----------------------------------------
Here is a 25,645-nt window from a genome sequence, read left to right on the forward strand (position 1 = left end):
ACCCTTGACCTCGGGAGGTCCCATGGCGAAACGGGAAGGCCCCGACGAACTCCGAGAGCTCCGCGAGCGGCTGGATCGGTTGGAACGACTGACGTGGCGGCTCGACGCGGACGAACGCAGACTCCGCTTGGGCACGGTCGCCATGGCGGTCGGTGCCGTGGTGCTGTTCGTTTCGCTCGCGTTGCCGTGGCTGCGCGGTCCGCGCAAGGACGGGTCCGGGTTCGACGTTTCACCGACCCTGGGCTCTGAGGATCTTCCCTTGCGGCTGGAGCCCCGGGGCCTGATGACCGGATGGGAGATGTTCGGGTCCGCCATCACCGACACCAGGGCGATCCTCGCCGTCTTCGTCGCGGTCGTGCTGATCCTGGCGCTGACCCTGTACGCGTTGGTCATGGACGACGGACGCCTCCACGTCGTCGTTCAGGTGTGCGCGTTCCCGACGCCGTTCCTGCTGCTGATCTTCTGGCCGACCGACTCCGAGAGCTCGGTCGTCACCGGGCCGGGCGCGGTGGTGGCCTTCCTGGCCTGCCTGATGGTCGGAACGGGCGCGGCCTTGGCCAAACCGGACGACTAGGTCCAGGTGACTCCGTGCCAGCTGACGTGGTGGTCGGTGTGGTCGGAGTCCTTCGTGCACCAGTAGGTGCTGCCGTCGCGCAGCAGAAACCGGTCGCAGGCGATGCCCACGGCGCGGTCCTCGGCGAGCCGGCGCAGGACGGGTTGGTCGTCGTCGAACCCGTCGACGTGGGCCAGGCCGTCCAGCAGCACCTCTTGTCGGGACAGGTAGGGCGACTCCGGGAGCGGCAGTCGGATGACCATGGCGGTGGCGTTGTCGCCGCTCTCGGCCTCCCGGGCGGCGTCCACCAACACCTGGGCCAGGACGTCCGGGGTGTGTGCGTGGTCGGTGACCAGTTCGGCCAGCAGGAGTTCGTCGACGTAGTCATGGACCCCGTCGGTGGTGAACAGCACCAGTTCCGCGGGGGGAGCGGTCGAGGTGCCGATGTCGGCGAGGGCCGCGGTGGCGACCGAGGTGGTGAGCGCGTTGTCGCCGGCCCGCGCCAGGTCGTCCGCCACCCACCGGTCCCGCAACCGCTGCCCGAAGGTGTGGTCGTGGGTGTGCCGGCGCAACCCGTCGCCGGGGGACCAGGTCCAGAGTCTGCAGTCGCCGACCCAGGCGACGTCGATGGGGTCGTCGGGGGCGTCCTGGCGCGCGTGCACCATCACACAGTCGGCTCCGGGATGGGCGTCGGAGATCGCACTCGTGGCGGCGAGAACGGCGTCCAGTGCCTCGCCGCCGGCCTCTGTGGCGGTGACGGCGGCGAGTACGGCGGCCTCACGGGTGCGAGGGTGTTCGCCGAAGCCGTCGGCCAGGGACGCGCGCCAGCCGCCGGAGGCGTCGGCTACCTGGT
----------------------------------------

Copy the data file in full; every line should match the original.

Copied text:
Here is a 25,645-nt window from a genome sequence, read left to right on the forward strand (position 1 = left end):
ACCCTTGACCTCGGGAGGTCCCATGGCGAAACGGGAAGGCCCCGACGAACTCCGAGAGCTCCGCGAGCGGCTGGATCGGTTGGAACGACTGACGTGGCGGCTCGACGCGGACGAACGCAGACTCCGCTTGGGCACGGTCGCCATGGCGGTCGGTGCCGTGGTGCTGTTCGTTTCGCTCGCGTTGCCGTGGCTGCGCGGTCCGCGCAAGGACGGGTCCGGGTTCGACGTTTCACCGACCCTGGGCTCTGAGGATCTTCCCTTGCGGCTGGAGCCCCGGGGCCTGATGACCGGATGGGAGATGTTCGGGTCCGCCATCACCGACACCAGGGCGATCCTCGCCGTCTTCGTCGCGGTCGTGCTGATCCTGGCGCTGACCCTGTACGCGTTGGTCATGGACGACGGACGCCTCCACGTCGTCGTTCAGGTGTGCGCGTTCCCGACGCCGTTCCTGCTGCTGATCTTCTGGCCGACCGACTCCGAGAGCTCGGTCGTCACCGGGCCGGGCGCGGTGGTGGCCTTCCTGGCCTGCCTGATGGTCGGAACGGGCGCGGCCTTGGCCAAACCGGACGACTAGGTCCAGGTGACTCCGTGCCAGCTGACGTGGTGGTCGGTGTGGTCGGAGTCCTTCGTGCACCAGTAGGTGCTGCCGTCGCGCAGCAGAAACCGGTCGCAGGCGATGCCCACGGCGCGGTCCTCGGCGAGCCGGCGCAGGACGGGTTGGTCGTCGTCGAACCCGTCGACGTGGGCCAGGCCGTCCAGCAGCACCTCTTGTCGGGACAGGTAGGGCGACTCCGGGAGCGGCAGTCGGATGACCATGGCGGTGGCGTTGTCGCCGCTCTCGGCCTCCCGGGCGGCGTCCACCAACACCTGGGCCAGGACGTCCGGGGTGTGTGCGTGGTCGGTGACCAGTTCGGCCAGCAGGAGTTCGTCGACGTAGTCATGGACCCCGTCGGTGGTGAACAGCACCAGTTCCGCGGGGGGAGCGGTCGAGGTGCCGATGTCGGCGAGGGCCGCGGTGGCGACCGAGGTGGTGAGCGCGTTGTCGCCGGCCCGCGCCAGGTCGTCCGCCACCCACCGGTCCCGCAACCGCTGCCCGAAGGTGTGGTCGTGGGTGTGCCGGCGCAACCCGTCGCCGGGGGACCAGGTCCAGAGTCTGCAGTCGCCGACCCAGGCGACGTCGATGGGGTCGTCGGGGGCGTCCTGGCGCGCGTGCACCATCACACAGTCGGCTCCGGGATGGGCGTCGGAGATCGCACTCGTGGCGGCGAGAACGGCGTCCAGTGCCTCGCCGCCGGCCTCTGTGGCGGTGACGGCGGCGAGTACGGCGGCCTCACGGGTGCGAGGGTGTTCGCCGAAGCCGTCGGCCAGGGACGCGCGCCAGCCGCCGGAGGCGTCGGCTACCTGGT